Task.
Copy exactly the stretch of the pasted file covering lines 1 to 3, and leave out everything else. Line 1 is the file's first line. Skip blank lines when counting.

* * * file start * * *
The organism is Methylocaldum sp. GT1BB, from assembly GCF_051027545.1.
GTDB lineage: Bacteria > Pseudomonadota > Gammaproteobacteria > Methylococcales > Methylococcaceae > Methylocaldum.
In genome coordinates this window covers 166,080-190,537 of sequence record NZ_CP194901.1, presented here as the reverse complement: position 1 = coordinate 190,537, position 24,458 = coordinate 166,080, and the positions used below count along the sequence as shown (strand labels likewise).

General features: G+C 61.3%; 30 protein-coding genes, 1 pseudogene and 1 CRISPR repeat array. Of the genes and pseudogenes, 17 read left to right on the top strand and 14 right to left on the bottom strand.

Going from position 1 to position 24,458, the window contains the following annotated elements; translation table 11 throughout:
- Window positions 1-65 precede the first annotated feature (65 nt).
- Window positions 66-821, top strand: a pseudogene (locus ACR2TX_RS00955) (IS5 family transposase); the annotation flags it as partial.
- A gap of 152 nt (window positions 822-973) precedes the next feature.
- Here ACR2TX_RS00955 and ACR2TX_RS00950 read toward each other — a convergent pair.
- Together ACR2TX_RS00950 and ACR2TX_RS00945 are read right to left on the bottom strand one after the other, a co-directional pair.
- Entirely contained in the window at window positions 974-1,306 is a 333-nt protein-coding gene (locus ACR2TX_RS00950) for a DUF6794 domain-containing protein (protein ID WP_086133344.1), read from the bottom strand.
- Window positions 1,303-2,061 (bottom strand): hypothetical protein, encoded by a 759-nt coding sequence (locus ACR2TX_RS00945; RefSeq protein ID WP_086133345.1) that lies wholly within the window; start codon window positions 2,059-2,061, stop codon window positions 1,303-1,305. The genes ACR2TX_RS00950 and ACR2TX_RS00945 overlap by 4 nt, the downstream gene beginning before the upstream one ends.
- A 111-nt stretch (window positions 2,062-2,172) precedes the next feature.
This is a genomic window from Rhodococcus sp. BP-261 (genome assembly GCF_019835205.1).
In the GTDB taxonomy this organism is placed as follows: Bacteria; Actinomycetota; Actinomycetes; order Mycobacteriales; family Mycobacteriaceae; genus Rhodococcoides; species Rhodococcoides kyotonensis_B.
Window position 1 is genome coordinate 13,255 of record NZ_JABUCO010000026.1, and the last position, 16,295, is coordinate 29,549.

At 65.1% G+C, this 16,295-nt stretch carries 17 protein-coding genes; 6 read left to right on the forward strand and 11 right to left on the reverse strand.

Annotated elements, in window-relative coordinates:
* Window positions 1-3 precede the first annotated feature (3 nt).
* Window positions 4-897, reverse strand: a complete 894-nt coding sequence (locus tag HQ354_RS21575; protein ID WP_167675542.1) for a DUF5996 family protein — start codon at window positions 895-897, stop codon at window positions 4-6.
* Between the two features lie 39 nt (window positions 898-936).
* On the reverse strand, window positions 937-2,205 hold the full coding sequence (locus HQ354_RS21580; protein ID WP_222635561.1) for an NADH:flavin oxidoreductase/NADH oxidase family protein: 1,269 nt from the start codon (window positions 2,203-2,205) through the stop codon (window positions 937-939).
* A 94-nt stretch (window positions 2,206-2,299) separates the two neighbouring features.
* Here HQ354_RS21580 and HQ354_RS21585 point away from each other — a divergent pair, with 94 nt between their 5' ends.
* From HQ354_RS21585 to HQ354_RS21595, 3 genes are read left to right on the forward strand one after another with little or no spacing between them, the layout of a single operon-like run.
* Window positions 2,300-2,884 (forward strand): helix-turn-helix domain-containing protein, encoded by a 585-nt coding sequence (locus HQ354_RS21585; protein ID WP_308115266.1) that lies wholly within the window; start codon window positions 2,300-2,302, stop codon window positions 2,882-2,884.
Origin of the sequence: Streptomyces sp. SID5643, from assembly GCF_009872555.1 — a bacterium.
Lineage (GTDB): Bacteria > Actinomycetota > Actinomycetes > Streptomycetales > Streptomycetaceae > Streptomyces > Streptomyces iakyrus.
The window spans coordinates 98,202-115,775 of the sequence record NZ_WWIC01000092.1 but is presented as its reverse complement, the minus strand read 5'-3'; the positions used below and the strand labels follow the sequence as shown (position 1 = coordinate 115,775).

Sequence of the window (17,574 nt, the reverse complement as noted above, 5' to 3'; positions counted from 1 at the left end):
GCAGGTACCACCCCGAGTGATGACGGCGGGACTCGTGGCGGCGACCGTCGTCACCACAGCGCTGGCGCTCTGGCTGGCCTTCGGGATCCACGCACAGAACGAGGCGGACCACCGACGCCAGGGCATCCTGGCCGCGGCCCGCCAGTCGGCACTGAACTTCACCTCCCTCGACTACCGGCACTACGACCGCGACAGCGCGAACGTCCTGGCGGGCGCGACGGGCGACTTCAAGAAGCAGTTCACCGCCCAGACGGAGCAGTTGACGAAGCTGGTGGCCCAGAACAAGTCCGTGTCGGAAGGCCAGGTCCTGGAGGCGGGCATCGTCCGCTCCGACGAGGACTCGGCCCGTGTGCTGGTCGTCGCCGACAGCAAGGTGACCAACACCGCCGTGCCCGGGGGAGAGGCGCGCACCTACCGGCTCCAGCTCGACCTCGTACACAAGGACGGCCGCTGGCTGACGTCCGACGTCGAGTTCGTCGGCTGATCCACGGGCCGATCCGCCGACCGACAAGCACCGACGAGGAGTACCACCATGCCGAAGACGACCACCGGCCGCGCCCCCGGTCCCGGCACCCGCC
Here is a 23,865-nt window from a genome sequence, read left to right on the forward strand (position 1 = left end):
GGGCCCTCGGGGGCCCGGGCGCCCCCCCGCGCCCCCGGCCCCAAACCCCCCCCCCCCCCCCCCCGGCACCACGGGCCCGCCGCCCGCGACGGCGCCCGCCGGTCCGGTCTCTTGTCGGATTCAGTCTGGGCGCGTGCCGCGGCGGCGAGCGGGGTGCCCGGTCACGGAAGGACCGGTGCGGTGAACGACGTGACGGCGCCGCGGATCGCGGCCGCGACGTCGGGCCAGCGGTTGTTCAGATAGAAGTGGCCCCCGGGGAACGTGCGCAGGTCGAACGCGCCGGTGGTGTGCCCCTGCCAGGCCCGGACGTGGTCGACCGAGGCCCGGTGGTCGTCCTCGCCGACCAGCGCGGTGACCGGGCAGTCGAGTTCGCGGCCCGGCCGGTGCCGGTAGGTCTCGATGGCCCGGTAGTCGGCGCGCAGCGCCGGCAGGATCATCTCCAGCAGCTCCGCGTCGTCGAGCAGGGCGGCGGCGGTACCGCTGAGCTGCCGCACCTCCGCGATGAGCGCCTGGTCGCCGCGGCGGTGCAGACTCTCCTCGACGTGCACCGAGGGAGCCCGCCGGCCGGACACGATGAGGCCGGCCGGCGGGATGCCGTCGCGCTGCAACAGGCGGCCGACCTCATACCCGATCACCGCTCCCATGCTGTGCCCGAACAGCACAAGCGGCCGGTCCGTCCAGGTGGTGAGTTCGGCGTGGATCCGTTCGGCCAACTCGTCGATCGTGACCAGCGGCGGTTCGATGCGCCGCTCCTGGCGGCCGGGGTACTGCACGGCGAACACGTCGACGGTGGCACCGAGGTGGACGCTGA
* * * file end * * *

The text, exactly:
The organism is Methylocaldum sp. GT1BB, from assembly GCF_051027545.1.
GTDB lineage: Bacteria > Pseudomonadota > Gammaproteobacteria > Methylococcales > Methylococcaceae > Methylocaldum.
In genome coordinates this window covers 166,080-190,537 of sequence record NZ_CP194901.1, presented here as the reverse complement: position 1 = coordinate 190,537, position 24,458 = coordinate 166,080, and the positions used below count along the sequence as shown (strand labels likewise).